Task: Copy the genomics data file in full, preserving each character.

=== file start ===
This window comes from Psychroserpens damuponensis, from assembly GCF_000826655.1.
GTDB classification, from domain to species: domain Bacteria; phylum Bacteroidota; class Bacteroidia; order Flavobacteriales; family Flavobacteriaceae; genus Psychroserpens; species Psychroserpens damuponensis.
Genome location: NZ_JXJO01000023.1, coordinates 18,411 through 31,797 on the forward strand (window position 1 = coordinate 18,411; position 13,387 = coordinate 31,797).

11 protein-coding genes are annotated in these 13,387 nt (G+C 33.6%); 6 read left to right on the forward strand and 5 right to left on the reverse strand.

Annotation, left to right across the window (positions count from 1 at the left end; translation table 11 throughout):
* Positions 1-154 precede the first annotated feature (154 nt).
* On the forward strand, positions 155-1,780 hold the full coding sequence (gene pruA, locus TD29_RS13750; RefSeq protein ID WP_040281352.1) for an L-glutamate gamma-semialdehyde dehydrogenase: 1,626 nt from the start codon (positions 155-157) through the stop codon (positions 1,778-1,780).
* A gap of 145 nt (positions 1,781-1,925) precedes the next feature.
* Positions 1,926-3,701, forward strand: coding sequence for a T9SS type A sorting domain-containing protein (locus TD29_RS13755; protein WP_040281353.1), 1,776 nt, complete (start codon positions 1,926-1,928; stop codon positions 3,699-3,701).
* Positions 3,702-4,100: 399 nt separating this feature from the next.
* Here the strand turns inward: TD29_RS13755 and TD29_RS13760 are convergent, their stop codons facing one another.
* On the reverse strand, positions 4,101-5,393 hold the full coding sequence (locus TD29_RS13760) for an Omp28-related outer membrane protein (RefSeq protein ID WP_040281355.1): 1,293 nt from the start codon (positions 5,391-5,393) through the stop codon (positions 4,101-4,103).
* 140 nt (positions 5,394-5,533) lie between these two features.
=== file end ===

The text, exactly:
This window comes from Psychroserpens damuponensis, from assembly GCF_000826655.1.
GTDB classification, from domain to species: domain Bacteria; phylum Bacteroidota; class Bacteroidia; order Flavobacteriales; family Flavobacteriaceae; genus Psychroserpens; species Psychroserpens damuponensis.
Genome location: NZ_JXJO01000023.1, coordinates 18,411 through 31,797 on the forward strand (window position 1 = coordinate 18,411; position 13,387 = coordinate 31,797).

11 protein-coding genes are annotated in these 13,387 nt (G+C 33.6%); 6 read left to right on the forward strand and 5 right to left on the reverse strand.

Annotation, left to right across the window (positions count from 1 at the left end; translation table 11 throughout):
* Positions 1-154 precede the first annotated feature (154 nt).
* On the forward strand, positions 155-1,780 hold the full coding sequence (gene pruA, locus TD29_RS13750; RefSeq protein ID WP_040281352.1) for an L-glutamate gamma-semialdehyde dehydrogenase: 1,626 nt from the start codon (positions 155-157) through the stop codon (positions 1,778-1,780).
* A gap of 145 nt (positions 1,781-1,925) precedes the next feature.
* Positions 1,926-3,701, forward strand: coding sequence for a T9SS type A sorting domain-containing protein (locus TD29_RS13755; protein WP_040281353.1), 1,776 nt, complete (start codon positions 1,926-1,928; stop codon positions 3,699-3,701).
* Positions 3,702-4,100: 399 nt separating this feature from the next.
* Here the strand turns inward: TD29_RS13755 and TD29_RS13760 are convergent, their stop codons facing one another.
* On the reverse strand, positions 4,101-5,393 hold the full coding sequence (locus TD29_RS13760) for an Omp28-related outer membrane protein (RefSeq protein ID WP_040281355.1): 1,293 nt from the start codon (positions 5,391-5,393) through the stop codon (positions 4,101-4,103).
* 140 nt (positions 5,394-5,533) lie between these two features.